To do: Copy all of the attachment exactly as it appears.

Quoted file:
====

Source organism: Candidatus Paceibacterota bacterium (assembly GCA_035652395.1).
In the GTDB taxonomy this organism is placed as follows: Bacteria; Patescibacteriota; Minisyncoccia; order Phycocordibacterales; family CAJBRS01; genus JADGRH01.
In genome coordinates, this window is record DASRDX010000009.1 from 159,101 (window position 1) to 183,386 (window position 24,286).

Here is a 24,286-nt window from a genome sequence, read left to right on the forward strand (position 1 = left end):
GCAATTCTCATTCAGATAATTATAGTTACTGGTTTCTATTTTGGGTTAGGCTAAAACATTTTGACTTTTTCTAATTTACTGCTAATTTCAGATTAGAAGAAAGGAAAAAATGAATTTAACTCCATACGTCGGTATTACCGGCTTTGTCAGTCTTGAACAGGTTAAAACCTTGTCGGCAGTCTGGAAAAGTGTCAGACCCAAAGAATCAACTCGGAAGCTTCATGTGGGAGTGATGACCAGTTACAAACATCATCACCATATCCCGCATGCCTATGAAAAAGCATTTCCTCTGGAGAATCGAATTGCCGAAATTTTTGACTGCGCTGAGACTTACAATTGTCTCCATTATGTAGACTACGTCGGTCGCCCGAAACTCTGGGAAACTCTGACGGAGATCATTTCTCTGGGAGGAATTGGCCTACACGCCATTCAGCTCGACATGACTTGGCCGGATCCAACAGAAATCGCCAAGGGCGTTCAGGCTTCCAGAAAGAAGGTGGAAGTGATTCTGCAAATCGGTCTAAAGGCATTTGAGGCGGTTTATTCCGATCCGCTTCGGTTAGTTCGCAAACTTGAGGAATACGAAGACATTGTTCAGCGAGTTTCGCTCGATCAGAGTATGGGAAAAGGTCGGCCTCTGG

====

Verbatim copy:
Source organism: Candidatus Paceibacterota bacterium (assembly GCA_035652395.1).
In the GTDB taxonomy this organism is placed as follows: Bacteria; Patescibacteriota; Minisyncoccia; order Phycocordibacterales; family CAJBRS01; genus JADGRH01.
In genome coordinates, this window is record DASRDX010000009.1 from 159,101 (window position 1) to 183,386 (window position 24,286).

Here is a 24,286-nt window from a genome sequence, read left to right on the forward strand (position 1 = left end):
GCAATTCTCATTCAGATAATTATAGTTACTGGTTTCTATTTTGGGTTAGGCTAAAACATTTTGACTTTTTCTAATTTACTGCTAATTTCAGATTAGAAGAAAGGAAAAAATGAATTTAACTCCATACGTCGGTATTACCGGCTTTGTCAGTCTTGAACAGGTTAAAACCTTGTCGGCAGTCTGGAAAAGTGTCAGACCCAAAGAATCAACTCGGAAGCTTCATGTGGGAGTGATGACCAGTTACAAACATCATCACCATATCCCGCATGCCTATGAAAAAGCATTTCCTCTGGAGAATCGAATTGCCGAAATTTTTGACTGCGCTGAGACTTACAATTGTCTCCATTATGTAGACTACGTCGGTCGCCCGAAACTCTGGGAAACTCTGACGGAGATCATTTCTCTGGGAGGAATTGGCCTACACGCCATTCAGCTCGACATGACTTGGCCGGATCCAACAGAAATCGCCAAGGGCGTTCAGGCTTCCAGAAAGAAGGTGGAAGTGATTCTGCAAATCGGTCTAAAGGCATTTGAGGCGGTTTATTCCGATCCGCTTCGGTTAGTTCGCAAACTTGAGGAATACGAAGACATTGTTCAGCGAGTTTCGCTCGATCAGAGTATGGGAAAAGGTCGGCCTCTGG